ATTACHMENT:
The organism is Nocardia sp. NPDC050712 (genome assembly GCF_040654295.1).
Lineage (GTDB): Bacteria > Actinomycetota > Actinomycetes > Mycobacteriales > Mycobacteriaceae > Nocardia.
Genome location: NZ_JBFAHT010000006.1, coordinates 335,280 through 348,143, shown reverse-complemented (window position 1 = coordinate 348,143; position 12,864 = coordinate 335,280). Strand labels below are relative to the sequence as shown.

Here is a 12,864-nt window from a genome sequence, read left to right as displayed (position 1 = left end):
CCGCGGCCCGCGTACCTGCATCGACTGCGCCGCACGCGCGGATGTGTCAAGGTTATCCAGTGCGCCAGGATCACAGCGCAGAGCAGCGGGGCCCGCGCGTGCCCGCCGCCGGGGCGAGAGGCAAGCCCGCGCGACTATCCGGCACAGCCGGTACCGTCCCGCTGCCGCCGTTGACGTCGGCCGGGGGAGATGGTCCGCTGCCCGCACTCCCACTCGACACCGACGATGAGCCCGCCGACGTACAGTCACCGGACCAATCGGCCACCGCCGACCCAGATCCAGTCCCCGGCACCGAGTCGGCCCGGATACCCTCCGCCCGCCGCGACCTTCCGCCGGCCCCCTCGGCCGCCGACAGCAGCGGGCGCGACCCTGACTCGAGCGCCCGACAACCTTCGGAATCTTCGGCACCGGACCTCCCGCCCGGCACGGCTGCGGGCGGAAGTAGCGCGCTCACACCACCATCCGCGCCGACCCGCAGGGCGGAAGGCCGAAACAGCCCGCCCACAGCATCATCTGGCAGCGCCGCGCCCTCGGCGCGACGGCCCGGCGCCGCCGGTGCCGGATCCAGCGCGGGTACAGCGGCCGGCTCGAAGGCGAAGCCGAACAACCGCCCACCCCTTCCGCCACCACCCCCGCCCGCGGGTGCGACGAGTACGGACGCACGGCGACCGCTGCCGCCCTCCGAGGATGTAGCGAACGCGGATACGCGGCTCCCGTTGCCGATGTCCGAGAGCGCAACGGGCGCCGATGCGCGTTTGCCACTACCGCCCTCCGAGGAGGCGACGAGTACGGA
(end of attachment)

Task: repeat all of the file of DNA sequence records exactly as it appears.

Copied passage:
The organism is Nocardia sp. NPDC050712 (genome assembly GCF_040654295.1).
Lineage (GTDB): Bacteria > Actinomycetota > Actinomycetes > Mycobacteriales > Mycobacteriaceae > Nocardia.
Genome location: NZ_JBFAHT010000006.1, coordinates 335,280 through 348,143, shown reverse-complemented (window position 1 = coordinate 348,143; position 12,864 = coordinate 335,280). Strand labels below are relative to the sequence as shown.

Here is a 12,864-nt window from a genome sequence, read left to right as displayed (position 1 = left end):
CCGCGGCCCGCGTACCTGCATCGACTGCGCCGCACGCGCGGATGTGTCAAGGTTATCCAGTGCGCCAGGATCACAGCGCAGAGCAGCGGGGCCCGCGCGTGCCCGCCGCCGGGGCGAGAGGCAAGCCCGCGCGACTATCCGGCACAGCCGGTACCGTCCCGCTGCCGCCGTTGACGTCGGCCGGGGGAGATGGTCCGCTGCCCGCACTCCCACTCGACACCGACGATGAGCCCGCCGACGTACAGTCACCGGACCAATCGGCCACCGCCGACCCAGATCCAGTCCCCGGCACCGAGTCGGCCCGGATACCCTCCGCCCGCCGCGACCTTCCGCCGGCCCCCTCGGCCGCCGACAGCAGCGGGCGCGACCCTGACTCGAGCGCCCGACAACCTTCGGAATCTTCGGCACCGGACCTCCCGCCCGGCACGGCTGCGGGCGGAAGTAGCGCGCTCACACCACCATCCGCGCCGACCCGCAGGGCGGAAGGCCGAAACAGCCCGCCCACAGCATCATCTGGCAGCGCCGCGCCCTCGGCGCGACGGCCCGGCGCCGCCGGTGCCGGATCCAGCGCGGGTACAGCGGCCGGCTCGAAGGCGAAGCCGAACAACCGCCCACCCCTTCCGCCACCACCCCCGCCCGCGGGTGCGACGAGTACGGACGCACGGCGACCGCTGCCGCCCTCCGAGGATGTAGCGAACGCGGATACGCGGCTCCCGTTGCCGATGTCCGAGAGCGCAACGGGCGCCGATGCGCGTTTGCCACTACCGCCCTCCGAGGAGGCGACGAGTACGGA